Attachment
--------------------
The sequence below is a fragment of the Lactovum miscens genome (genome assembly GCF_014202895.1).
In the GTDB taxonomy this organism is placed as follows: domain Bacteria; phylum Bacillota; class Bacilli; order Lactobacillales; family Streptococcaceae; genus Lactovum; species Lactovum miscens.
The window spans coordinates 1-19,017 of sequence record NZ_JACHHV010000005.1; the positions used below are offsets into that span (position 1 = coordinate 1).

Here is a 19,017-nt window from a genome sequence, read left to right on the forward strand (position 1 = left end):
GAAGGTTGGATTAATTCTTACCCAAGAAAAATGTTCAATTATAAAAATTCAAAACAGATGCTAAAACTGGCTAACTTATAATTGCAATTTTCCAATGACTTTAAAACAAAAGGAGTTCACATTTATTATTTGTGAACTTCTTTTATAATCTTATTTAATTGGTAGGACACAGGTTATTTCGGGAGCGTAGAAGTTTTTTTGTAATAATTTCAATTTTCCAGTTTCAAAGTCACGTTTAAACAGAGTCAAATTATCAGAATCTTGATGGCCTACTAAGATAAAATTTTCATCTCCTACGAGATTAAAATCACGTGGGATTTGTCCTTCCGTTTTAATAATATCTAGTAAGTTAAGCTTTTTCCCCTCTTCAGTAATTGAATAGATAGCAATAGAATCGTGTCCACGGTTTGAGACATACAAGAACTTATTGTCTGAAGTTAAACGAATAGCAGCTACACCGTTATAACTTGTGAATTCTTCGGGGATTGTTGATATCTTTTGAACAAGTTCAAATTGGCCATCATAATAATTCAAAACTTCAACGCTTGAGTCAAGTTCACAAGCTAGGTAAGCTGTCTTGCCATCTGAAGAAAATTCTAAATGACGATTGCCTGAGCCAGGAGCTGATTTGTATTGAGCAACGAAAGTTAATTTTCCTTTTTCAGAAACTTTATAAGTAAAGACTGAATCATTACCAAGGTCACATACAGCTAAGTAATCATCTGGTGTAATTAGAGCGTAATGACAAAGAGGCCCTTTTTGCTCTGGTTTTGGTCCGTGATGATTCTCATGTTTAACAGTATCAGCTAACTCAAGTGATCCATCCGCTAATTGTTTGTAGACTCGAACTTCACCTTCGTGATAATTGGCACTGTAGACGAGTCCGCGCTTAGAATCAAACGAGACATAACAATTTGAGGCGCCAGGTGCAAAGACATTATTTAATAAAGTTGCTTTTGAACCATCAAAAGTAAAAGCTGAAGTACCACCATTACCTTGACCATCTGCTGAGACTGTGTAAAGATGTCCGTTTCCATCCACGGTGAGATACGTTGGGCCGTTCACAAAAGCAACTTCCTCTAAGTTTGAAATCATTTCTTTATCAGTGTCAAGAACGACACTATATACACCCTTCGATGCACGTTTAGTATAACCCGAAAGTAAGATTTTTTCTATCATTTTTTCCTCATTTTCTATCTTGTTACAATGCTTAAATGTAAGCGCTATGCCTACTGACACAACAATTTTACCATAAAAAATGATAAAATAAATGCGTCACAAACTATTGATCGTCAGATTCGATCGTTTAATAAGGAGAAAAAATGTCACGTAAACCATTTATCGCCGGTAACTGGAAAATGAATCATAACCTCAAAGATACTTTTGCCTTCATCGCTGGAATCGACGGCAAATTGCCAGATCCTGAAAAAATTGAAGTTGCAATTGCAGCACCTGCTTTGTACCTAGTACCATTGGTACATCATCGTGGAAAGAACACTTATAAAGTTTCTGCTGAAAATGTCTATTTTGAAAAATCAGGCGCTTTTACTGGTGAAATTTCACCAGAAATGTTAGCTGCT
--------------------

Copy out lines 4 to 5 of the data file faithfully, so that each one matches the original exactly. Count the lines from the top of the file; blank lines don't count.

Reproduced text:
Here is a 19,017-nt window from a genome sequence, read left to right on the forward strand (position 1 = left end):
GAAGGTTGGATTAATTCTTACCCAAGAAAAATGTTCAATTATAAAAATTCAAAACAGATGCTAAAACTGGCTAACTTATAATTGCAATTTTCCAATGACTTTAAAACAAAAGGAGTTCACATTTATTATTTGTGAACTTCTTTTATAATCTTATTTAATTGGTAGGACACAGGTTATTTCGGGAGCGTAGAAGTTTTTTTGTAATAATTTCAATTTTCCAGTTTCAAAGTCACGTTTAAACAGAGTCAAATTATCAGAATCTTGATGGCCTACTAAGATAAAATTTTCATCTCCTACGAGATTAAAATCACGTGGGATTTGTCCTTCCGTTTTAATAATATCTAGTAAGTTAAGCTTTTTCCCCTCTTCAGTAATTGAATAGATAGCAATAGAATCGTGTCCACGGTTTGAGACATACAAGAACTTATTGTCTGAAGTTAAACGAATAGCAGCTACACCGTTATAACTTGTGAATTCTTCGGGGATTGTTGATATCTTTTGAACAAGTTCAAATTGGCCATCATAATAATTCAAAACTTCAACGCTTGAGTCAAGTTCACAAGCTAGGTAAGCTGTCTTGCCATCTGAAGAAAATTCTAAATGACGATTGCCTGAGCCAGGAGCTGATTTGTATTGAGCAACGAAAGTTAATTTTCCTTTTTCAGAAACTTTATAAGTAAAGACTGAATCATTACCAAGGTCACATACAGCTAAGTAATCATCTGGTGTAATTAGAGCGTAATGACAAAGAGGCCCTTTTTGCTCTGGTTTTGGTCCGTGATGATTCTCATGTTTAACAGTATCAGCTAACTCAAGTGATCCATCCGCTAATTGTTTGTAGACTCGAACTTCACCTTCGTGATAATTGGCACTGTAGACGAGTCCGCGCTTAGAATCAAACGAGACATAACAATTTGAGGCGCCAGGTGCAAAGACATTATTTAATAAAGTTGCTTTTGAACCATCAAAAGTAAAAGCTGAAGTACCACCATTACCTTGACCATCTGCTGAGACTGTGTAAAGATGTCCGTTTCCATCCACGGTGAGATACGTTGGGCCGTTCACAAAAGCAACTTCCTCTAAGTTTGAAATCATTTCTTTATCAGTGTCAAGAACGACACTATATACACCCTTCGATGCACGTTTAGTATAACCCGAAAGTAAGATTTTTTCTATCATTTTTTCCTCATTTTCTATCTTGTTACAATGCTTAAATGTAAGCGCTATGCCTACTGACACAACAATTTTACCATAAAAAATGATAAAATAAATGCGTCACAAACTATTGATCGTCAGATTCGATCGTTTAATAAGGAGAAAAAATGTCACGTAAACCATTTATCGCCGGTAACTGGAAAATGAATCATAACCTCAAAGATACTTTTGCCTTCATCGCTGGAATCGACGGCAAATTGCCAGATCCTGAAAAAATTGAAGTTGCAATTGCAGCACCTGCTTTGTACCTAGTACCATTGGTACATCATCGTGGAAAGAACACTTATAAAGTTTCTGCTGAAAATGTCTATTTTGAAAAATCAGGCGCTTTTACTGGTGAAATTTCACCAGAAATGTTAGCTGCT